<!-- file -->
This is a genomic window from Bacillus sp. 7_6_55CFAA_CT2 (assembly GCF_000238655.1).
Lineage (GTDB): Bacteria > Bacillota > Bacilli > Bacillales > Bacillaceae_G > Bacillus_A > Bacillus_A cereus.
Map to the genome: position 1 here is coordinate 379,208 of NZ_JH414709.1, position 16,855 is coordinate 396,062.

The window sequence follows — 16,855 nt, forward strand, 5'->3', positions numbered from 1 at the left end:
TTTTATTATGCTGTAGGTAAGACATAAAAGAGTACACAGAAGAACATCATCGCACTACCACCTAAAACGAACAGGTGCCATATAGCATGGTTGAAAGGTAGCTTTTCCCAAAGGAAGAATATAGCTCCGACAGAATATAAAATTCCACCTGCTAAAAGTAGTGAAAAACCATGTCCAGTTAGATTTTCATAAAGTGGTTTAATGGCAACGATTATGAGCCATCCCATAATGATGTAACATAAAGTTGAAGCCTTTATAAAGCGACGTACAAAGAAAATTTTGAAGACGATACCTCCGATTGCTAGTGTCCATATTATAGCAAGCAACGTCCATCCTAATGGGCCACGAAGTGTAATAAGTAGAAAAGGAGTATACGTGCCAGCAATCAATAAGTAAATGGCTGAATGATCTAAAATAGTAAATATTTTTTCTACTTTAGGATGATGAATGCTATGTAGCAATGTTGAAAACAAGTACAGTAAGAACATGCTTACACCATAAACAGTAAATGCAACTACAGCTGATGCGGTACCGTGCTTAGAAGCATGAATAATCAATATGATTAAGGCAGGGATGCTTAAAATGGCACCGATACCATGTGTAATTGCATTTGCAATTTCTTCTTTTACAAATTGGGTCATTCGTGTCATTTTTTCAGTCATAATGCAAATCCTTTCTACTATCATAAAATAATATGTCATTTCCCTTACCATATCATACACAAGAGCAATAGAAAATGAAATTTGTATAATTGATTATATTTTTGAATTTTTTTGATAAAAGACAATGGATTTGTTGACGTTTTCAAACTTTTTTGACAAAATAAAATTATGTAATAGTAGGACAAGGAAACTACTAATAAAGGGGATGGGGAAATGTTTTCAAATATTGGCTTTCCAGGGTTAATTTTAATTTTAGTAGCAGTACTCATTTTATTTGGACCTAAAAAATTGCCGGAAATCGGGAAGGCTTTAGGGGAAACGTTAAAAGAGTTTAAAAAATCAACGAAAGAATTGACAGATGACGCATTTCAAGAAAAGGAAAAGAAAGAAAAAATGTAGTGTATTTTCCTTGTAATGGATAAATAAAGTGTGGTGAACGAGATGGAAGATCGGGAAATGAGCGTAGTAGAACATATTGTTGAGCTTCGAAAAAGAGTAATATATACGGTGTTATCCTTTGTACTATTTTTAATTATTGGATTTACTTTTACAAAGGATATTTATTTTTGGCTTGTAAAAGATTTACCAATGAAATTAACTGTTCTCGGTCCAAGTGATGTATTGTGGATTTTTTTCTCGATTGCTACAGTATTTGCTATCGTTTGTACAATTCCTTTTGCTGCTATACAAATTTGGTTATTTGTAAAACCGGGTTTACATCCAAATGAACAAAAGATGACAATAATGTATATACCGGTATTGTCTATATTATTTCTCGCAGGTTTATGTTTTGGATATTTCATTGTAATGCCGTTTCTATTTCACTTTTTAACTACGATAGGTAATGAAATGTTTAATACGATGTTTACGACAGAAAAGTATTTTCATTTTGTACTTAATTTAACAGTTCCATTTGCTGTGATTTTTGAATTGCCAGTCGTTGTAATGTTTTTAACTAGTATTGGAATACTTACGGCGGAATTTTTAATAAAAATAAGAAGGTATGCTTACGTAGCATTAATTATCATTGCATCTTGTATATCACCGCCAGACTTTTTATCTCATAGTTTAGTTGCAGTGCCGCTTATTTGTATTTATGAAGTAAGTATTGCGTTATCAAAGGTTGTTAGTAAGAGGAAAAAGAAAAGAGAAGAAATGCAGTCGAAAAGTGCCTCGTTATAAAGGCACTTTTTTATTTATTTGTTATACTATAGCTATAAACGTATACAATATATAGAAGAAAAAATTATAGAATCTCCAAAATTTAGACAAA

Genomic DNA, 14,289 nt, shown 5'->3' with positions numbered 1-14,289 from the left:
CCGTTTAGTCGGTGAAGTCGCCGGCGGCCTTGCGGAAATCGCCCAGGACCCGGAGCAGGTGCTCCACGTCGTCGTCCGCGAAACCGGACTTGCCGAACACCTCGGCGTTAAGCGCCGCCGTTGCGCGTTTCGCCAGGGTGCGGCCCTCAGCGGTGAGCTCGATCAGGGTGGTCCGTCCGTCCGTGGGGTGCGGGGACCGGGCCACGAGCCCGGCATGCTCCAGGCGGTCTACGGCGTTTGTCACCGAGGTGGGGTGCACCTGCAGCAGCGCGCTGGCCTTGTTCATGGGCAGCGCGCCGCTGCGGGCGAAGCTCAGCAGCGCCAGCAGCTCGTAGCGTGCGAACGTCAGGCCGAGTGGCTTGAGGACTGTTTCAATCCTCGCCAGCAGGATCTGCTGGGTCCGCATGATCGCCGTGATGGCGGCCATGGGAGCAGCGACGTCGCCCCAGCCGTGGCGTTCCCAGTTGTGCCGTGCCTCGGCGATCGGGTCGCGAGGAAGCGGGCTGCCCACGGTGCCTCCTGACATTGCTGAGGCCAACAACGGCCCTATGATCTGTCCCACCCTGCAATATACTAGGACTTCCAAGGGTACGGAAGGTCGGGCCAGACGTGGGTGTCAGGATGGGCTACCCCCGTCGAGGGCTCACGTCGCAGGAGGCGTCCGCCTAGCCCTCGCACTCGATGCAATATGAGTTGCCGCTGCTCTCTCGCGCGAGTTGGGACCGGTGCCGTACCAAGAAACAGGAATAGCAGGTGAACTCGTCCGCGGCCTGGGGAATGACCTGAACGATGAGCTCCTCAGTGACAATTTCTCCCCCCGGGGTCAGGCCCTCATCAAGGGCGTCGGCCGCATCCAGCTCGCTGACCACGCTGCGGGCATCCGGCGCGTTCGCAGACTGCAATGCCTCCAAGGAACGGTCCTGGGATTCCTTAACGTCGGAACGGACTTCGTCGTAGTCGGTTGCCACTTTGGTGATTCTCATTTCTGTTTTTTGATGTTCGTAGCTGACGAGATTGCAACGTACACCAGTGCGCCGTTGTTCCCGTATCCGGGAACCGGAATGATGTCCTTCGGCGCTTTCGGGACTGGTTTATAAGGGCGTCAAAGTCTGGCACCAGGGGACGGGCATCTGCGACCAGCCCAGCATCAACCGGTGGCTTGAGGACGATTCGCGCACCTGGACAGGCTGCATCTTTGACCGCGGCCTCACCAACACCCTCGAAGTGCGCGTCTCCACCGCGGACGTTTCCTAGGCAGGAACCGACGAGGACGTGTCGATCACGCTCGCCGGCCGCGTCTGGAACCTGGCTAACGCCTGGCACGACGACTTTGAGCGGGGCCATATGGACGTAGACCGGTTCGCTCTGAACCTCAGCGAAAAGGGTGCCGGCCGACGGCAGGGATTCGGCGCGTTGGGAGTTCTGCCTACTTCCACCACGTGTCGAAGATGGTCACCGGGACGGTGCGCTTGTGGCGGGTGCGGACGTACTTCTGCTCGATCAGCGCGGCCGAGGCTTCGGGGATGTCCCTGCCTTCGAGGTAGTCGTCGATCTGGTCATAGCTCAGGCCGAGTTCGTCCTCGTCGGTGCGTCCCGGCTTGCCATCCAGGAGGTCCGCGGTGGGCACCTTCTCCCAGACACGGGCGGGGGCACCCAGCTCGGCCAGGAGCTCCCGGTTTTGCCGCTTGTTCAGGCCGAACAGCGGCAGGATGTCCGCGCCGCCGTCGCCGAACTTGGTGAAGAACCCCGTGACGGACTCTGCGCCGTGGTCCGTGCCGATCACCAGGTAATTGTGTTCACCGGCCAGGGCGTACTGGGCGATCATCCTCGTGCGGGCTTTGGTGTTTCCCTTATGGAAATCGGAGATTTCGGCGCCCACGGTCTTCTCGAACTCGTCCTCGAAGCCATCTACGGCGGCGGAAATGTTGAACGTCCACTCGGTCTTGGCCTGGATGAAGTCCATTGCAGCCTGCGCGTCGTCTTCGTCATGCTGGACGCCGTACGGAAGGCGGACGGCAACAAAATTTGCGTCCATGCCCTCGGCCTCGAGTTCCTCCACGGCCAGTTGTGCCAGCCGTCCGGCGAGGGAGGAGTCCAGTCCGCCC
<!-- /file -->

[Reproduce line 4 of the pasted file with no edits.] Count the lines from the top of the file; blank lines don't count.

The window sequence follows — 16,855 nt, forward strand, 5'->3', positions numbered from 1 at the left end: